Name: Jim Stoppani, PhD
Occupation: Creator of JYM Supplement Science, fitness coach and consultant
When it comes to the best exercises, I'm all for sticking to traditional exercises in their purest form rather than trying to reinvent the wheel just for the sake of change. But sometimes even classic mass-building moves can use a subtle tweak to become even better at stimulating growth.
The following three ultrapopular exercises fall into this category. All are highly effective in their original states, but with the adjustments I recommend, they can be even better. By all means, don't abandon standard deadlifts, skullcrushers, and standing barbell curls; just give their sibling variations a try to ensure a well-rounded program that's destined to spark new gains.
Try This Tweak: Sumo-style deadlift
Why the Change? Research comparing the conventional and sumo-style deadlifts found that sumo-style increased the use of the inner and outer quads and inner hamstrings to a greater degree.1 This is due to the very wide stance used when deadlifting sumo-style, which causes you to bend your legs further, thus requiring more quad usage to straighten them. This can help you build bigger quads and inner hams, while the standard deadlift will help to build bigger outer hams and glutes.
Get It Right
Start: Stand over a loaded barbell resting on the floor with your shins touching the bar. Place your feet roughly twice as wide as you would for a standard deadlift—well outside shoulder width—with your toes pointed outward. Bend at the knees and hips, squatting down to grasp the bar with both hands using a shoulder-width, mixed grip—one palm facing forward, the other back. Your back should be as erect as possible, and your thighs should be close to parallel with the floor.
Execution: Press through the floor with your legs, dragging the bar up your thighs until your legs are straight. Bring your shoulders back slightly and pause. Lower the barbell along the same path to the floor, close to your body all the way down. Touch the plates to the floor and immediately begin your next rep.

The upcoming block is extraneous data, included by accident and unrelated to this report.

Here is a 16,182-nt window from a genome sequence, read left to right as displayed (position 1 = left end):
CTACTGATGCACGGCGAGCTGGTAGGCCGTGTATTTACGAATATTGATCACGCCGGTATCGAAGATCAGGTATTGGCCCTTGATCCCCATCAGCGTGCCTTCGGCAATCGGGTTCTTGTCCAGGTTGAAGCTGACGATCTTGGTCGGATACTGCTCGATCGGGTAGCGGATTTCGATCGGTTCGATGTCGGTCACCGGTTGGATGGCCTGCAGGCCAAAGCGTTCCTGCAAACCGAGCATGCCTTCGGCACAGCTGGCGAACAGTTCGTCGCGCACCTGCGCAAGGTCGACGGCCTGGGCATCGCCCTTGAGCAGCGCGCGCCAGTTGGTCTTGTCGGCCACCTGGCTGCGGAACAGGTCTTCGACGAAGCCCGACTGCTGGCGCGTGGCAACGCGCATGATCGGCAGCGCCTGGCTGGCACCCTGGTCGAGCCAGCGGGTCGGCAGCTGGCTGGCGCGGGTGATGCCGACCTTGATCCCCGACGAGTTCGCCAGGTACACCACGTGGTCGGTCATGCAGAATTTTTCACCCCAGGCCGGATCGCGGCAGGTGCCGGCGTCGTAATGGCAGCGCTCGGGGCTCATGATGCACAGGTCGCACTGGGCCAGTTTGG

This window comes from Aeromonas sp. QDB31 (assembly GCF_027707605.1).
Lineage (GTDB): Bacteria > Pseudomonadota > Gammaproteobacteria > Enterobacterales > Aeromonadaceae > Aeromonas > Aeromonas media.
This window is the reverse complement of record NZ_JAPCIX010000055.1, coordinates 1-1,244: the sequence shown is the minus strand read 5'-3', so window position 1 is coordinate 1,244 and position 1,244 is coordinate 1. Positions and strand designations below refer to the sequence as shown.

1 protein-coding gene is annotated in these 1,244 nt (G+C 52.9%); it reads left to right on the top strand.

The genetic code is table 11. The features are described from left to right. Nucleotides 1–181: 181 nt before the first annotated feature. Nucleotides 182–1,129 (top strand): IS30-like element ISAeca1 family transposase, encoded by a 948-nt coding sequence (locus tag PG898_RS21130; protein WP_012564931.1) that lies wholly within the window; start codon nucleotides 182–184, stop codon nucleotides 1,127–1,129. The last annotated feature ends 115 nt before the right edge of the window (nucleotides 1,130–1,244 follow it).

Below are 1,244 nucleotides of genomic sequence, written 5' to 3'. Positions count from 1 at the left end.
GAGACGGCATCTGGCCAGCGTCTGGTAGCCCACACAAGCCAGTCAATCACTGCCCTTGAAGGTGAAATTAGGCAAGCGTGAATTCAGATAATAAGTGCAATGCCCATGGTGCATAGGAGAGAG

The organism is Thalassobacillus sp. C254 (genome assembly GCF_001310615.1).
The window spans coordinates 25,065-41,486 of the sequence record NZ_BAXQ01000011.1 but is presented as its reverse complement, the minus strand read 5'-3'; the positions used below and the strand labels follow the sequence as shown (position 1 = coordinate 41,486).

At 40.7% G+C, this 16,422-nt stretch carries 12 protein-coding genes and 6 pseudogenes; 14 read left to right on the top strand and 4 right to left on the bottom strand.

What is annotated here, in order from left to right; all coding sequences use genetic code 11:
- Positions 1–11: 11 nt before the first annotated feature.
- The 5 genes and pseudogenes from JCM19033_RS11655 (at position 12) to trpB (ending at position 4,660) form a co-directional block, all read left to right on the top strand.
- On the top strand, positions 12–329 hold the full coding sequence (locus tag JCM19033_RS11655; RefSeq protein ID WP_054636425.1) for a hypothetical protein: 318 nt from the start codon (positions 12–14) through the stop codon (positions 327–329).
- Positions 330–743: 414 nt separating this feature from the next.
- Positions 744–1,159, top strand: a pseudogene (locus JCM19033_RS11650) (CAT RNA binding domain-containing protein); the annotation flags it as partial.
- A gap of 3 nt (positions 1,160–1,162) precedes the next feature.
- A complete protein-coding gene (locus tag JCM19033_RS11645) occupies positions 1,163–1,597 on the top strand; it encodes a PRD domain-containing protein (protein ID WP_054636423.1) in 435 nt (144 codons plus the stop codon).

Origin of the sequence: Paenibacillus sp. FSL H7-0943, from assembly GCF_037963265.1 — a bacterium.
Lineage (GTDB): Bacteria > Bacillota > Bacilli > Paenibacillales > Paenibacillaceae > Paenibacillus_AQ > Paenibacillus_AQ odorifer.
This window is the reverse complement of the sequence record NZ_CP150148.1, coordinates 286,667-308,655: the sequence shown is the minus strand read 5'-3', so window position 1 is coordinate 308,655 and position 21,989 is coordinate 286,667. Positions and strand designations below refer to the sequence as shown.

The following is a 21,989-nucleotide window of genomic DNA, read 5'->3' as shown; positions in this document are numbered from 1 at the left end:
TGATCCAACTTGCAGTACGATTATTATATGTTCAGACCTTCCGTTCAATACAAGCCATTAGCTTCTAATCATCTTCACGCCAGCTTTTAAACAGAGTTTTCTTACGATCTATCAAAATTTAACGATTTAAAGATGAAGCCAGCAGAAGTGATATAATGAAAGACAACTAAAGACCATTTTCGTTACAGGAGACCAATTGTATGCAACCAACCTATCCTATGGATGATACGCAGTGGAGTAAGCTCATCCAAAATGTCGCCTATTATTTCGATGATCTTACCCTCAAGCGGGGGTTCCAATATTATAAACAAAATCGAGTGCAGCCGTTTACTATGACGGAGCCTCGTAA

Try This Tweak: Incline bench skullcrusher
Why the Change? Doing skullies on an incline bench raises your arms higher overhead to place more stretch on the triceps long head, or the muscle on the back of your arm that provides width when viewed from the side. Placing more stress on this large triceps head means greater potential for arm growth!
Get It Right
Start: Lie back on an incline bench set to about 45 degrees, and hold an EZ-bar over your face with an overhand grip and your arms extended and perpendicular to the floor.
Execution: Bend your arms to slowly lower the bar until it's behind your head, keeping your elbows in place as best you can. Don't let them flare out. Forcefully extend your elbows back until your arms are fully straightened, back to the start position.
Try This Tweak: Seated barbell curl
Why the Change? When you perform a biceps curl, the first half of the range of motion (from arms straight to arms bent about 90 degrees) primarily involves the brachialis, the muscle that lies underneath the biceps, and the brachioradialis, the forearm muscle on the thumb side of the arm. The biceps don't really kick in until the elbow is close to 90 degrees. In addition, your arm is weakest during the first half of the curl and strongest during the last half.
When you do a full range of motion (ROM) curl, the weakest portion of the movement—the bottom half of the rep—limits the amount of weight you can use. By doing seated curls, which remove the bottom half of the rep, you're able to place a greater overload on the biceps. Most guys can curl about 20-30 percent more seated than when standing, and thus promote greater growth, when they're working only in the strongest part of the ROM.
Get It Right
Start: Sit on a short-back bench or the end of a flat bench with your feet planted firmly on the floor. Rest a straight bar or EZ-bar on the top of your thighs and hold the bar with an underhand, shoulder-width grip.
Execution: Curl the bar up toward your shoulders, keeping your elbows in tight at your sides throughout. Slowly lower the weight to your thighs—don't let the bar fully rest on your legs between reps—and repeat for reps.
- Escamilla, R. F., Francisco, A. C., Kayes, A. V., Speer, K. P., & Moorman 3rd, C. T. (2002). An electromyographic analysis of sumo and conventional style deadlifts. Medicine and Science in Sports and Exercise, 34(4), 682-688.
Photos and instructional videos of these exercises, as well as full training programs that implement them, can be found on my website JimStoppani.com.